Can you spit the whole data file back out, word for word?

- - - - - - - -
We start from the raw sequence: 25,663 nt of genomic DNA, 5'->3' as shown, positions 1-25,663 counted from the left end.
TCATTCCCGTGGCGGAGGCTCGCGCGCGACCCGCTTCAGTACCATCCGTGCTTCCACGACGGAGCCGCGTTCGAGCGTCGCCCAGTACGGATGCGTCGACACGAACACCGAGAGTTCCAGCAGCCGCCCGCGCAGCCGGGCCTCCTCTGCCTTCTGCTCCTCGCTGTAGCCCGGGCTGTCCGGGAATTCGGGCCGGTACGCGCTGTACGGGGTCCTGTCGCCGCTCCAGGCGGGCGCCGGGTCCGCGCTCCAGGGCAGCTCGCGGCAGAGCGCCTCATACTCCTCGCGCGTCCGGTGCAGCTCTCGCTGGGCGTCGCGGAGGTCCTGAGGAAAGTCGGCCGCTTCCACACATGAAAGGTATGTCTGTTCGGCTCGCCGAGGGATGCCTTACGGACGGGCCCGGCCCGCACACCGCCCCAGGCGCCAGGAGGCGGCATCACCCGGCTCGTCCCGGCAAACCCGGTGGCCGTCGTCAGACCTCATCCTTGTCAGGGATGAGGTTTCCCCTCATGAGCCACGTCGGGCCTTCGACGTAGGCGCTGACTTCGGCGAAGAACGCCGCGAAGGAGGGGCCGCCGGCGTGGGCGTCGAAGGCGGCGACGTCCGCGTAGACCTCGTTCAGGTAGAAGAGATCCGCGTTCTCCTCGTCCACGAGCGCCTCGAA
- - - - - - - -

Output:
We start from the raw sequence: 25,663 nt of genomic DNA, 5'->3' as shown, positions 1-25,663 counted from the left end.
TCATTCCCGTGGCGGAGGCTCGCGCGCGACCCGCTTCAGTACCATCCGTGCTTCCACGACGGAGCCGCGTTCGAGCGTCGCCCAGTACGGATGCGTCGACACGAACACCGAGAGTTCCAGCAGCCGCCCGCGCAGCCGGGCCTCCTCTGCCTTCTGCTCCTCGCTGTAGCCCGGGCTGTCCGGGAATTCGGGCCGGTACGCGCTGTACGGGGTCCTGTCGCCGCTCCAGGCGGGCGCCGGGTCCGCGCTCCAGGGCAGCTCGCGGCAGAGCGCCTCATACTCCTCGCGCGTCCGGTGCAGCTCTCGCTGGGCGTCGCGGAGGTCCTGAGGAAAGTCGGCCGCTTCCACACATGAAAGGTATGTCTGTTCGGCTCGCCGAGGGATGCCTTACGGACGGGCCCGGCCCGCACACCGCCCCAGGCGCCAGGAGGCGGCATCACCCGGCTCGTCCCGGCAAACCCGGTGGCCGTCGTCAGACCTCATCCTTGTCAGGGATGAGGTTTCCCCTCATGAGCCACGTCGGGCCTTCGACGTAGGCGCTGACTTCGGCGAAGAACGCCGCGAAGGAGGGGCCGCCGGCGTGGGCGTCGAAGGCGGCGACGTCCGCGTAGACCTCGTTCAGGTAGAAGAGATCCGCGTTCTCCTCGTCCACGAGCGCCTCGAA